Of the four major mustang herds in Colorado, the Spring Creek Basin herd in Disappointment Valley in northern Dolores County is the only herd in southwest Colorado. According to the Bureau of Land Management, which manages wild horses on public lands, the first horses brought to Disappointment Valley belonged to a Montana rancher who supplied the U.S. Cavalry with their mounts. According to Pati Temple, it has always been said that the cavalry remounts were stolen from Montana and brought to Disappointment. Around 1940, a few horses were left behind which formed the beginnings of the present day herd. Today, the BLM herd numbers around 57 horses, including foals.
Holmes, editor of the Dolores Star, has been visiting the Spring Creek Basin wild horses since 2002 and documenting them since 2007. She started a blog, www.springcreekwild.wordpress.com (includes many pictures), to share her observations and experiences. Spending almost every weekend this year monitoring the herd, she describes their eating, playing, sleeping, fighting, changing family groups, and living as wild horses. She has come to know them as individuals and as family.
Pati and David Temple are members of the Durango Chapter of the National Mustang Association, which is dedicated to the well being of the Spring Creek Basin Wild horse herd in Disappointment Valley. The chapter has invested more than $70,000 and countless volunteer hours in the herd area. Some of their projects include fence removal, fence repair, new fence construction, reduction of grazing conflicts through the purchase of available grazing units, development of a clean water source, hiring trainers during adoptions and advertising adoptions, as well as providing educational materials on how to tame and train wild horses.
Controversy Over Horse Management
The management of wild horses in the American West is a controversial issue. In 1971, the Wild Free-Roaming Horse and Burro Act provided federal protection for wild horses and burros and put safeguards into place so they could not be sold for slaughter. But in 2004, Republican Senator Conrad Burns of Montana inserted a budget rider into a 3,300-page budget-appropriations bill just before a holiday recess that removed all protections for wild horses and burros who were over the age of 10 and had been offered unsuccessfully for adoption three times.
When the rider was discovered, the House of Representatives passed an amendment to restore the original intent of the 1971 legislation. However, a similar amendment in the Senate has been blocked from going to a vote by an appropriations subcommittee that is chaired by Burns. The issue is expected to be settled after the upcoming election.
On one hand, the BLM is confronted with balancing the grazing requirements of wild horses with domestic animals, mostly cattle, and big game animals, while maintaining the health of the rangeland. Since wild horses have few natural predators, their overall population doubles about every four years, although some specific areas seem to remain in balance. The management goal is 27,300 wild horses and burros on BLM lands. There are now 33,000 animals on these lands, with another 30,000 in short-term and long-term holding facilities, at an annual cost of $21.9 million (2007).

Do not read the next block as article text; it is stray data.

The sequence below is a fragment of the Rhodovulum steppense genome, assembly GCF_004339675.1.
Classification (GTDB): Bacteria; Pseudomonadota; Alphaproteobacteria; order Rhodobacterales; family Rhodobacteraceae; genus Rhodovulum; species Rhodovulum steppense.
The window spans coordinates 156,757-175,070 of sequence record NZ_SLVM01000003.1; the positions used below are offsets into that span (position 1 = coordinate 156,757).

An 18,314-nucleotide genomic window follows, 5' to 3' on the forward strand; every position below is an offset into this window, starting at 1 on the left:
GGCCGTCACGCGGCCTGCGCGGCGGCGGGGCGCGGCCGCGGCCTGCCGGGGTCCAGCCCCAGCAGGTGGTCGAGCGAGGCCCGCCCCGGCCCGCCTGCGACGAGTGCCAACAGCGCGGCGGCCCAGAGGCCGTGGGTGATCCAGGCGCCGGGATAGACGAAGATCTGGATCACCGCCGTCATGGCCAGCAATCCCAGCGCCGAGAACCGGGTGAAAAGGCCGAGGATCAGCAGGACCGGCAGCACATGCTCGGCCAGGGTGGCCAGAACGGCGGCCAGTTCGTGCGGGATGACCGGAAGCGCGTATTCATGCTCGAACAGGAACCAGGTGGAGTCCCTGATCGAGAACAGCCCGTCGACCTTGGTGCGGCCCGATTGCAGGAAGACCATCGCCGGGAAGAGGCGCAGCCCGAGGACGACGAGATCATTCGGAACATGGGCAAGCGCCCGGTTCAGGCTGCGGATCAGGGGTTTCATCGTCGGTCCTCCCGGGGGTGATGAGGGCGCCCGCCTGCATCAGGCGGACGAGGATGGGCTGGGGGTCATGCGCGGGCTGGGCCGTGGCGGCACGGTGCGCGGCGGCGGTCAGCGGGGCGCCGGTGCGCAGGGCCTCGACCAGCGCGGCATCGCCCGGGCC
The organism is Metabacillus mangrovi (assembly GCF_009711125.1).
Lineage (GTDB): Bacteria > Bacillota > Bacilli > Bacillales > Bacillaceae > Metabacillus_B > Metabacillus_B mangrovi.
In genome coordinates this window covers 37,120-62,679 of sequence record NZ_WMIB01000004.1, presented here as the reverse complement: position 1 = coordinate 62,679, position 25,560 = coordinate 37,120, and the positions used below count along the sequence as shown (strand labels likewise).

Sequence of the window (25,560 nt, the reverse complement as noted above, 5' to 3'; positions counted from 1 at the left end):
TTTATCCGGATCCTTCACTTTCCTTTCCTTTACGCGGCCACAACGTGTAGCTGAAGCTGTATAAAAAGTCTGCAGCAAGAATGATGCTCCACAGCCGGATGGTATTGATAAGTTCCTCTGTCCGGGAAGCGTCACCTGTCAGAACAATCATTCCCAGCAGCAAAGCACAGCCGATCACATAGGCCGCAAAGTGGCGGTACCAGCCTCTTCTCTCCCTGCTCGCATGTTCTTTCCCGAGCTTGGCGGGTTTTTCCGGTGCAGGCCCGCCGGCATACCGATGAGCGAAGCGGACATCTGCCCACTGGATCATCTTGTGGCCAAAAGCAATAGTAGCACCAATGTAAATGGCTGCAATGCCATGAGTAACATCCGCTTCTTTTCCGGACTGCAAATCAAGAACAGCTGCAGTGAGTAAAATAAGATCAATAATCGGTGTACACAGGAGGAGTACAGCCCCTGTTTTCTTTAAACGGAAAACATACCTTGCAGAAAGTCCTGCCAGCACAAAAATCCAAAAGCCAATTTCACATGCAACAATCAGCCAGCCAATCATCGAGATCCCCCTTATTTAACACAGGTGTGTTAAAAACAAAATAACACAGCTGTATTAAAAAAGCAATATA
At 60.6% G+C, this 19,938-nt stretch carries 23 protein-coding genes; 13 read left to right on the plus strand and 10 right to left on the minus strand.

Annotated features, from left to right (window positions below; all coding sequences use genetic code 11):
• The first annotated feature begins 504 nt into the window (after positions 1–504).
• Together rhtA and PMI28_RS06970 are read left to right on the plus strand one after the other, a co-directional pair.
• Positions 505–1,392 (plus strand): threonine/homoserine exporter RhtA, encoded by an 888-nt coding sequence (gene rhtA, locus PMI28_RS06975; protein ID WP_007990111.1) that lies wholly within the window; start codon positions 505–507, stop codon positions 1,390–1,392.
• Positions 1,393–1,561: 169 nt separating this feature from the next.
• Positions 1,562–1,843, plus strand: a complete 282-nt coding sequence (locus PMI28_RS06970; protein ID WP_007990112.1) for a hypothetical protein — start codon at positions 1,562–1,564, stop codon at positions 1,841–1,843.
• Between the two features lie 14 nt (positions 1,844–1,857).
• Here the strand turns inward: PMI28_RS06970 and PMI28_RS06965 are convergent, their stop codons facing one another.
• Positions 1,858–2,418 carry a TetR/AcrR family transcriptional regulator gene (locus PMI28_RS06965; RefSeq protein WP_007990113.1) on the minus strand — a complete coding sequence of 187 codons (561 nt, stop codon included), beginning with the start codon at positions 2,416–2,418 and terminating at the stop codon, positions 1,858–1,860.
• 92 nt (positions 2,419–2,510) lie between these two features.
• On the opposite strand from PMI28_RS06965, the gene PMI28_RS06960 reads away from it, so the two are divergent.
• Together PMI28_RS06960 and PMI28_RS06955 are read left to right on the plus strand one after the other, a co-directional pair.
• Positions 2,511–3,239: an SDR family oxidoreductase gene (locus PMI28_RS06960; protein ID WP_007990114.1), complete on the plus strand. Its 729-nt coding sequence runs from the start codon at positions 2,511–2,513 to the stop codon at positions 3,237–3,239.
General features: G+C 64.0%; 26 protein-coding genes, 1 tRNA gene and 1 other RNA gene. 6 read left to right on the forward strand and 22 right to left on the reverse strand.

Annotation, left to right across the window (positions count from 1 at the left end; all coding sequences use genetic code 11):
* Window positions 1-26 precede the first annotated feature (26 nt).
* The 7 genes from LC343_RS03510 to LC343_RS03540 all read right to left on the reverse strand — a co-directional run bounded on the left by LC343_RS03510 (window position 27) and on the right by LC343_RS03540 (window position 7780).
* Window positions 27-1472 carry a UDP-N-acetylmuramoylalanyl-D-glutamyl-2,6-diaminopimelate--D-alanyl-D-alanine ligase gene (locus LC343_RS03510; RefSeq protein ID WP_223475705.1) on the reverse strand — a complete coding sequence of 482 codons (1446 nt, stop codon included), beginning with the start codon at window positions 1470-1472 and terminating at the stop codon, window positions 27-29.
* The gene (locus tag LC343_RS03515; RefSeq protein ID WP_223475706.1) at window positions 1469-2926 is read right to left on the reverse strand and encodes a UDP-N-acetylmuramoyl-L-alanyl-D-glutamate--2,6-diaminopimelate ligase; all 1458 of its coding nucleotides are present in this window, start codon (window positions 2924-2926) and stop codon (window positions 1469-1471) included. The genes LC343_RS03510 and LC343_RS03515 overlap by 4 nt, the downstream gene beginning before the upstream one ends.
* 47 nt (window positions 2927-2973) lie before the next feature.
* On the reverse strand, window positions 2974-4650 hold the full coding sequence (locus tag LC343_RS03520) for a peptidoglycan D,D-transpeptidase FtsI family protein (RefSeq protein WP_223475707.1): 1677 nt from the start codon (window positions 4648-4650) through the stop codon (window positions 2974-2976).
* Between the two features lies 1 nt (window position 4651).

Wild horse advocates argue that the BLM has mismanaged the wild horse budget and has created an unnecessary problem with the capture and impoundment of so many animals. They suggest that the real problem is the desire of ranching, oil and mining interests to claim vast amounts of Western land for their use at the expense of wildlife, including horses, and open space. These advocates also argue that other solutions, such as fertility control, are more effective and would save millions of taxpayer dollars.
Compared to Nevada, Wyoming and some other Western states, Colorado has a relatively small number of wild horses. There are five herd areas in the state, all on the Western Slope: Sand Wash Basin, with 463 horses; Piceance/East Douglas Creek, with 270 horses; West Douglas, with 144 horses; Little Book Cliffs, 120 horses; and Spring Creek Basin, 50 horses.
Sold for Slaughter?
Although slaughter of wild horses and burros has not occurred so far in the U.S., horse advocates claim that is not the case in Canada and Mexico. Horses sold by the BLM are supposed to go to buyers who plan to provide long-term care, but wild horse advocates assert that some of these buyers transport the horses across the borders. They claim that the horses are then slaughtered and the meat shipped overseas, where horsemeat is an acceptable food source.
In addition to Thursday’s presentation, a recently published book of photographs by Claude Steelman, Colorado’s Wild Horses, will be on display and available for purchase. Wild horses have also been an inspiration for the paintings of a local Ridgway artist, Karen Day.
Doors for this presentation will open at 6:30 p.m. Refreshments will include homemade cookies, coffee provided by Mountain Market and herbal tea provided by Cups (formerly Garden Goddess). For more information and to offer suggestions for this series, please contact Sara Coulter (626-4496, email@example.com) or Shirley Jentsch (240-1319, firstname.lastname@example.org) or visit www.sanjuancorridors.org.